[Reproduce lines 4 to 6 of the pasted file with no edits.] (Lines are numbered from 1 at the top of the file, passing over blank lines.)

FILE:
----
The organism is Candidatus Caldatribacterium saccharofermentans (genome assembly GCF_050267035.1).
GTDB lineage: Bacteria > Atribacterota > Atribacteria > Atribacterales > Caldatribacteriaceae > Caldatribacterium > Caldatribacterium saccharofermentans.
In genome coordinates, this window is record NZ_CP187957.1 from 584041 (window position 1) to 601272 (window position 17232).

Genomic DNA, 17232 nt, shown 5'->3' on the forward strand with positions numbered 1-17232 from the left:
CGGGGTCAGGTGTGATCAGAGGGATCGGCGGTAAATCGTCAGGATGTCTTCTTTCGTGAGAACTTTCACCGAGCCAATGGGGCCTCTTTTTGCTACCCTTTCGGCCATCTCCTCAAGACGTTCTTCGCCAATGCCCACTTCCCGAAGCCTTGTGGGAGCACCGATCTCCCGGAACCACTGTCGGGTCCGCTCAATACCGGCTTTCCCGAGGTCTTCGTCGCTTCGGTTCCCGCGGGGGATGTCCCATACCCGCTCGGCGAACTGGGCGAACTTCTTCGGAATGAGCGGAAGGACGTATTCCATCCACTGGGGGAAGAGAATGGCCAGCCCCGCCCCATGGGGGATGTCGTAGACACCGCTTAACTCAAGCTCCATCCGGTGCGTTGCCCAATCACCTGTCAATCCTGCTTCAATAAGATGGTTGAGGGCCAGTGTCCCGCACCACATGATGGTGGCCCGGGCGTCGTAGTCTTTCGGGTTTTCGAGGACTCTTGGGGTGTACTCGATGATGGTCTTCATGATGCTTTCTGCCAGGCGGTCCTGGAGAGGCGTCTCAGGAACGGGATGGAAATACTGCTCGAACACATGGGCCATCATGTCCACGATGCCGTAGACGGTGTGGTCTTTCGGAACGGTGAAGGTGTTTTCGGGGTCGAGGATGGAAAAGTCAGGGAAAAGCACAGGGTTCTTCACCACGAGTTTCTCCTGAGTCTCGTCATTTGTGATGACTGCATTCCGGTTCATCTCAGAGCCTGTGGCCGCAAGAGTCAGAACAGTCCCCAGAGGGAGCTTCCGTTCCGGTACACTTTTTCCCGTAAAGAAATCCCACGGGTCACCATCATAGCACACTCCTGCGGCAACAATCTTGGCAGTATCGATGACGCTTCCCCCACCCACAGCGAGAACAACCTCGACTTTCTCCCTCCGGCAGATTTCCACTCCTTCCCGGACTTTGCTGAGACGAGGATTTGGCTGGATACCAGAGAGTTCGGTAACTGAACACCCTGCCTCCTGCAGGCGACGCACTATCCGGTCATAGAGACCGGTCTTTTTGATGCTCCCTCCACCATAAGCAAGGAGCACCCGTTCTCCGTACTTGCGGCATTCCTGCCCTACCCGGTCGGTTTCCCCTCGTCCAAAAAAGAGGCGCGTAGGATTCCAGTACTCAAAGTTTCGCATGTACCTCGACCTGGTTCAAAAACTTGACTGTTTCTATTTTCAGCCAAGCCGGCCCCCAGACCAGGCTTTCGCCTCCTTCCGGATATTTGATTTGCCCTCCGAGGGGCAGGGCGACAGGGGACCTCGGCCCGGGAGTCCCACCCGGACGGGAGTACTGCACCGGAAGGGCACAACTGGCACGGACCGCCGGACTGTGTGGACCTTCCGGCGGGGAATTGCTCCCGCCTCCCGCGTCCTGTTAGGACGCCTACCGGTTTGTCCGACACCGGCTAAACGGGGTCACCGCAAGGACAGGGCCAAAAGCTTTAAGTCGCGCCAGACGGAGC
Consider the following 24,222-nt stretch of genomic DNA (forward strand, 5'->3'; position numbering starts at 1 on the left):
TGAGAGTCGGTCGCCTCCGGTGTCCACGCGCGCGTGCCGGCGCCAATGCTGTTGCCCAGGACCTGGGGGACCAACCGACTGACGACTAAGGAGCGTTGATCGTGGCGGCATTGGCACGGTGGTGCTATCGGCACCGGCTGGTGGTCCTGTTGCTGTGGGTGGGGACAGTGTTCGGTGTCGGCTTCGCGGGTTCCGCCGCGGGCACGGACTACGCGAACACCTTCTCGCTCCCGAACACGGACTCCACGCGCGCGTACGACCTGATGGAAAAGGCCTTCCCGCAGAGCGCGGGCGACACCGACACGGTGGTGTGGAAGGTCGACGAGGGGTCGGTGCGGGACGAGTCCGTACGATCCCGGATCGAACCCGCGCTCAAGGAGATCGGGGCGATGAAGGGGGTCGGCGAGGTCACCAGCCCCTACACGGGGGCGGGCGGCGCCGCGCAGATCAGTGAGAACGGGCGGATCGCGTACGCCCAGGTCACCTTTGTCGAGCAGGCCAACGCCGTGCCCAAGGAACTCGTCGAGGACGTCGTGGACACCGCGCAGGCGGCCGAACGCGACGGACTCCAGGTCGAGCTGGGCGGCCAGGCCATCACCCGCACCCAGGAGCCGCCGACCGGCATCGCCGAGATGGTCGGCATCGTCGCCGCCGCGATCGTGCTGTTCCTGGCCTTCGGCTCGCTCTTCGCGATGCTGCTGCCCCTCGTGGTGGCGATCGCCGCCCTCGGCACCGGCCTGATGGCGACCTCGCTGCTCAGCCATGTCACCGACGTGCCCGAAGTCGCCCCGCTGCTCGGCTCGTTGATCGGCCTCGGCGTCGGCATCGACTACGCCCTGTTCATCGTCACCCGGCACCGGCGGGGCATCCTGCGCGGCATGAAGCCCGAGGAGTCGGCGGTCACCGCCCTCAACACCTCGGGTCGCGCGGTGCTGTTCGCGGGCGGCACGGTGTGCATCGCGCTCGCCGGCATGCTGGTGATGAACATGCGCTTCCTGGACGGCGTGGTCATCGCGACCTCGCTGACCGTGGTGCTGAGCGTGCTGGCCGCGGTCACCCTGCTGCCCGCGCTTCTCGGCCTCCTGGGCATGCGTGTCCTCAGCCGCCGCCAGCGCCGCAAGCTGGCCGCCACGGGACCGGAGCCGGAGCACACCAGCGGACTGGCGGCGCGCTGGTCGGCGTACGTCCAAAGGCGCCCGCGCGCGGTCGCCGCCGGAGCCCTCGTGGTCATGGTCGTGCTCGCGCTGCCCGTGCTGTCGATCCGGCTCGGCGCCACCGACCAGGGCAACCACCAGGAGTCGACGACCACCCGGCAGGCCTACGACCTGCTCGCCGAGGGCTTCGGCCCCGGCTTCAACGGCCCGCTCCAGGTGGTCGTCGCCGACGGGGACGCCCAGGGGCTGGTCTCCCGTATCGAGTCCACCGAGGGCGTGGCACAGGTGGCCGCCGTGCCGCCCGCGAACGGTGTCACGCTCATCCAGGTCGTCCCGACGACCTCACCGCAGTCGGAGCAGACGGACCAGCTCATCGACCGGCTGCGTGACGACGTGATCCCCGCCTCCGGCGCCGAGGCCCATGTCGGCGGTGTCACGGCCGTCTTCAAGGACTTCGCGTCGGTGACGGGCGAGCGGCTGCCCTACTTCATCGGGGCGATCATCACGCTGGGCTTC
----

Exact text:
Genomic DNA, 17232 nt, shown 5'->3' on the forward strand with positions numbered 1-17232 from the left:
CGGGGTCAGGTGTGATCAGAGGGATCGGCGGTAAATCGTCAGGATGTCTTCTTTCGTGAGAACTTTCACCGAGCCAATGGGGCCTCTTTTTGCTACCCTTTCGGCCATCTCCTCAAGACGTTCTTCGCCAATGCCCACTTCCCGAAGCCTTGTGGGAGCACCGATCTCCCGGAACCACTGTCGGGTCCGCTCAATACCGGCTTTCCCGAGGTCTTCGTCGCTTCGGTTCCCGCGGGGGATGTCCCATACCCGCTCGGCGAACTGGGCGAACTTCTTCGGAATGAGCGGAAGGACGTATTCCATCCACTGGGGGAAGAGAATGGCCAGCCCCGCCCCATGGGGGATGTCGTAGACACCGCTTAACTCAAGCTCCATCCGGTGCGTTGCCCAATCACCTGTCAATCCTGCTTCAATAAGATGGTTGAGGGCCAGTGTCCCGCACCACATGATGGTGGCCCGGGCGTCGTAGTCTTTCGGGTTTTCGAGGACTCTTGGGGTGTACTCGATGATGGTCTTCATGATGCTTTCTGCCAGGCGGTCCTGGAGAGGCGTCTCAGGAACGGGATGGAAATACTGCTCGAACACATGGGCCATCATGTCCACGATGCCGTAGACGGTGTGGTCTTTCGGAACGGTGAAGGTGTTTTCGGGGTCGAGGATGGAAAAGTCAGGGAAAAGCACAGGGTTCTTCACCACGAGTTTCTCCTGAGTCTCGTCATTTGTGATGACTGCATTCCGGTTCATCTCAGAGCCTGTGGCCGCAAGAGTCAGAACAGTCCCCAGAGGGAGCTTCCGTTCCGGTACACTTTTTCCCGTAAAGAAATCCCACGGGTCACCATCATAGCACACTCCTGCGGCAACAATCTTGGCAGTATCGATGACGCTTCCCCCACCCACAGCGAGAACAACCTCGACTTTCTCCCTCCGGCAGATTTCCACTCCTTCCCGGACTTTGCTGAGACGAGGATTTGGCTGGATACCAGAGAGTTCGGTAACTGAACACCCTGCCTCCTGCAGGCGACGCACTATCCGGTCATAGAGACCGGTCTTTTTGATGCTCCCTCCACCATAAGCAAGGAGCACCCGTTCTCCGTACTTGCGGCATTCCTGCCCTACCCGGTCGGTTTCCCCTCGTCCAAAAAAGAGGCGCGTAGGATTCCAGTACTCAAAGTTTCGCATGTACCTCGACCTGGTTCAAAAACTTGACTGTTTCTATTTTCAGCCAAGCCGGCCCCCAGACCAGGCTTTCGCCTCCTTCCGGATATTTGATTTGCCCTCCGAGGGGCAGGGCGACAGGGGACCTCGGCCCGGGAGTCCCACCCGGACGGGAGTACTGCACCGGAAGGGCACAACTGGCACGGACCGCCGGACTGTGTGGACCTTCCGGCGGGGAATTGCTCCCGCCTCCCGCGTCCTGTTAGGACGCCTACCGGTTTGTCCGACACCGGCTAAACGGGGTCACCGCAAGGACAGGGCCAAAAGCTTTAAGTCGCGCCAGACGGAGC
Consider the following 24,222-nt stretch of genomic DNA (forward strand, 5'->3'; position numbering starts at 1 on the left):